On Monday, Oct. 2, Thailand’s prime minister, general Prayuth Chan-ocha, will tour Washington for an Oval Office meeting with president Donald Trump and several other meetings, including with Congressional leadership. Trump has already hosted authoritarian leaders from Egypt, Turkey, Vietnam, and Malaysia, and the visit comes on the heels of his United Nations General Assembly speech emphasizing “sovereignty,” a concept often used by dictators as a shield to international scrutiny.
No one should expect any substantial discussion about the deterioration in Thailand’s human rights situation since Prime Minister Prayut took power via a coup in 2014. The ugly political realities of the visit—that Thailand is ruled by a military junta and the Trump administration doesn’t care—will be papered over with repetitions of old tropes typically trotted out during US-Thailand diplomatic meetings: that Thailand is the United States’s “oldest ally in Asia”; that the relationship is the product of a diplomatic “friendship” forged in 1833. Both sides will praise the nations’ “enduring” ties. Someone may even recount the old chestnut about King Mongkut offering to send war elephants to President Abraham Lincoln at the start of the US Civil War.
There is nothing for Thailand or the US to celebrate these days. The Trump administration has shown near-complete apathy toward human rights and the rule of law abroad, and the president has embraced increasingly discriminatory, rights-violating policies at home. Trump praises autocratic leaders the world over with little comment on their abuses. He has been contemptuous of institutions and processes at the heart of US democracy. He has railed against the media, been dismissive of courts, and ignored values of equality that are central to a pluralistic, rights-based democracy.
Thailand, for its part, has been going from bad to worse. The military-controlled government has detained thousands of people for criticizing the government, the military, or the monarchy—even for parodies and satire. More than 1,400 civilians await trial in military courts for refusing to obey the junta’s orders that violate freedom of expression and assembly. The government prohibits assemblies of more than five people. A junta-sponsored constitution protects junta members from accountability for abuses. Thailand’s once lively environment for the media and public debate has been battered into silence.
The junta’s promises to hold elections and restore democracy have repeatedly been broken by constantly sliding deadlines. There are no indications that any election would occur in a free and fair atmosphere. In Aug. 2016, the junta organized a constitutional referendum under severe restrictions on freedom of expression, and dozens of activists are now in the courts, facing long prison sentences for advocating a “no” vote. Under the new constitution, an election would at best produce a pseudo-democracy, with a junta-appointed senate quite possibly becoming the largest political force in the parliament, holding a direct role in selecting the prime minister—meaning the military could essentially select any new “democratic leader.”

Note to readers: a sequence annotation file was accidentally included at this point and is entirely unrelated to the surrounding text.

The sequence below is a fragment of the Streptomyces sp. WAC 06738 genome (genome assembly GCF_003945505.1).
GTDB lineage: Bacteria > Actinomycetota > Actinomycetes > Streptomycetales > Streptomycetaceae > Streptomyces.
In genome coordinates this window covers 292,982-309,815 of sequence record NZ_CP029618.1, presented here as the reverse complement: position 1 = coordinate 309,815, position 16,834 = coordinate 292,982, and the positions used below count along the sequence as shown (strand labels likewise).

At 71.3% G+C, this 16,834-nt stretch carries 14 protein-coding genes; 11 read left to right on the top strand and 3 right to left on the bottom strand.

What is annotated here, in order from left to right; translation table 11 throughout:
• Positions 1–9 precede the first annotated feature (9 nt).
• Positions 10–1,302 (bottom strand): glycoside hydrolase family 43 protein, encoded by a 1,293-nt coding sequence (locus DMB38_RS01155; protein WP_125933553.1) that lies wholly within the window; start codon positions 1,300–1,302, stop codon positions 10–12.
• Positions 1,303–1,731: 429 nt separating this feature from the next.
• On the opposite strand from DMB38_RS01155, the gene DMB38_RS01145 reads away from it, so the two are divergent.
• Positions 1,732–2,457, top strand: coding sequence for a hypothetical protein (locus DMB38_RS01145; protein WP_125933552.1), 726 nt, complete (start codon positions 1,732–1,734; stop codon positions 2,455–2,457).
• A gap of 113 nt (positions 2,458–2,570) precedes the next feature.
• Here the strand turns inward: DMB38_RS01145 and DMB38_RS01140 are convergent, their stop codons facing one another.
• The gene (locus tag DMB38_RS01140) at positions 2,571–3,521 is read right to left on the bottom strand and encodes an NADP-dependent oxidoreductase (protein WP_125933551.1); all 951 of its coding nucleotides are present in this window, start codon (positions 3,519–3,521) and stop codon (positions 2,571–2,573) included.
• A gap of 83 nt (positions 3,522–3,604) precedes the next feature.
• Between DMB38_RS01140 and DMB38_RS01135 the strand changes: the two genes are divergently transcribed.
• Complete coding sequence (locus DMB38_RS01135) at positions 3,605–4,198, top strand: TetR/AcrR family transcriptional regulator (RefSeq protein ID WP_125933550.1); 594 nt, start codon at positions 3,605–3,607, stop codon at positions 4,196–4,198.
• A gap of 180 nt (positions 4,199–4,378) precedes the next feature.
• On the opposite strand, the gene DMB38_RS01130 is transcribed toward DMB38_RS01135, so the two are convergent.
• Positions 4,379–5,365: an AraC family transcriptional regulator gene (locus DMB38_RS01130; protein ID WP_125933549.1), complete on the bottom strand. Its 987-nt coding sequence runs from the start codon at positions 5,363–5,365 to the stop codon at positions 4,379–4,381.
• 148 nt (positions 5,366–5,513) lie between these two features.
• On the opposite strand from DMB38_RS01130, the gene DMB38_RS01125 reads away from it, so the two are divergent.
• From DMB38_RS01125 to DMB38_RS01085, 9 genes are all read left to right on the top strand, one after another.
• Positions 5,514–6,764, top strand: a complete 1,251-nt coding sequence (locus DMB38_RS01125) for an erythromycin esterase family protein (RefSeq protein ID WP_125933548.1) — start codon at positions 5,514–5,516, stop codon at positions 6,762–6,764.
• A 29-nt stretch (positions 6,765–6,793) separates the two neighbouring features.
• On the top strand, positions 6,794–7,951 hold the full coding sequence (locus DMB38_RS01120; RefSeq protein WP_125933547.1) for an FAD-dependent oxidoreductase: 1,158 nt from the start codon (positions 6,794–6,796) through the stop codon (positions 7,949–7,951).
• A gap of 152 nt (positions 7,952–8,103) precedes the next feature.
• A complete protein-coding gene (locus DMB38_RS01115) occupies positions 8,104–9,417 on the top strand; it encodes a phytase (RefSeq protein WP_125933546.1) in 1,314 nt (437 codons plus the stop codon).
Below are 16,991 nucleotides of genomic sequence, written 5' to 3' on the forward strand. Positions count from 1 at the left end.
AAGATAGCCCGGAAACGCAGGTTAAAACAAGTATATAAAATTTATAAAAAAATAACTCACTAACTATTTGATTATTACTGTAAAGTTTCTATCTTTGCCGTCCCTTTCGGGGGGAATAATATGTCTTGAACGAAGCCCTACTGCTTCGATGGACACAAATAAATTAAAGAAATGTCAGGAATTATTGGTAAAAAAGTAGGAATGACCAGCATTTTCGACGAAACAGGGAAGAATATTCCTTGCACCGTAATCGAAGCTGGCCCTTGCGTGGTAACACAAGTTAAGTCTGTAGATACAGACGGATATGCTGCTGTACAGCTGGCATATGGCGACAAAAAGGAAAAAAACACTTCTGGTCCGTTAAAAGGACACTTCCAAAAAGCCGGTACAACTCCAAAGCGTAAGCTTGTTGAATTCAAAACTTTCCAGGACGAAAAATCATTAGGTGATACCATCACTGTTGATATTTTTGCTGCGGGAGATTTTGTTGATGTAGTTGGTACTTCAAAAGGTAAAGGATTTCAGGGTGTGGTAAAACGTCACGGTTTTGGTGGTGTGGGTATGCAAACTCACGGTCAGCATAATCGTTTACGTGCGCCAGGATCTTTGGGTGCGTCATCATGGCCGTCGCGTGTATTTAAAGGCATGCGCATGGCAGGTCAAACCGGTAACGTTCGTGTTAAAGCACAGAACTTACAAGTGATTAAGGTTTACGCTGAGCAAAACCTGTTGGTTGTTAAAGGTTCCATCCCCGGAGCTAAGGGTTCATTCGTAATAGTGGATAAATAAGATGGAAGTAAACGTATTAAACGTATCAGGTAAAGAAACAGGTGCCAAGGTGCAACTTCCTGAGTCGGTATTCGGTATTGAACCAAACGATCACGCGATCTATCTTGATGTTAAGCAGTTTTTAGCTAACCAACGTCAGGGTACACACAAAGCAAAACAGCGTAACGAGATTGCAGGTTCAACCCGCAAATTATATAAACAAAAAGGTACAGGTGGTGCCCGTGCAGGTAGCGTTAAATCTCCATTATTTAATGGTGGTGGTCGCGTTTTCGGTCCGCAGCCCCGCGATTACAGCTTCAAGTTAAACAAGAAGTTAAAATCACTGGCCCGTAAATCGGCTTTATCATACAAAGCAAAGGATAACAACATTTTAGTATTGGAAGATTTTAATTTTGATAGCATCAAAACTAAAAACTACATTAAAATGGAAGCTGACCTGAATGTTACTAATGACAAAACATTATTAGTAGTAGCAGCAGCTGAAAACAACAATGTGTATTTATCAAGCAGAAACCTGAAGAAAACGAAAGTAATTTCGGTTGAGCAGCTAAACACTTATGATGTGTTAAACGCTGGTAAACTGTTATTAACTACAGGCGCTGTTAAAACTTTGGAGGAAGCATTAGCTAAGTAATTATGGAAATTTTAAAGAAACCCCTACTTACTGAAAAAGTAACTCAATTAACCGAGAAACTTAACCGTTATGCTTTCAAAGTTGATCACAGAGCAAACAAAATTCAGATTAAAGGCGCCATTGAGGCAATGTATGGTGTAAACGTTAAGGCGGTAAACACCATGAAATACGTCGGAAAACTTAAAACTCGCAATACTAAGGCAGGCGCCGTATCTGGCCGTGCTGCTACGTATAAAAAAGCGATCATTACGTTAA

In response to the May 2014 coup, the Obama administration criticized the military’s seizure of power and cut bilateral assistance and military training, as required by the US Foreign Assistance Act, which prohibits most direct forms of assistance to governments that have overthrown a duly elected government.
Despite some tough statements and imposing the “coup clause” cuts, the Pentagon has begun to reboot its engagement with Thailand, even as other assistance remains banned. Last fall, the Pentagon began pressing to restore US troop participation in Cobra Gold military exercises to pre-coup levels, and to allow high-level visits to Thailand by US military commanders. Notably, the Pentagon announced the top commander in the US Pacific Command, Admiral Harry Harris, would visit Thailand for the Feb. 2017 Cobra Gold exercise.
This is the heart of the problem: the Pentagon is increasingly steering US policy toward Thailand, while the White House’s main concerns are about a US trade deficit with the country. An approach that focuses narrowly on shared interests is shortsighted and ignores the fact that rights-respecting governments are better allies than abusive ones.
Members of the US Congress, many of whom care deeply about a foreign policy approach that incorporates human rights, need to get in the game. They should demand that the Trump administration not give the junta a free pass. They should publicly reaffirm that US law bars direct military assistance to Thailand and outline key benchmarks Thailand needs to meet to restore the bilateral relationship to its prior condition.
Benchmarks should include the junta rescinding key orders that restrict free speech and assembly, dropping charges against people for peacefully exercising their civil and political rights, releasing a plausible timeline for holding free and fair elections, and establishing concrete steps to meet that timeline, including allowing political parties to campaign freely. The message to the junta should be that the US government cannot maintain engagement until Thailand takes steps in good faith toward meeting its commitments.
Since Trump and his State Department are unlikely to deliver the message to Prayut or tell the Pentagon to cool their engagement with the junta, Congress needs to step up to the plate. After all, they still control the purse and write the laws.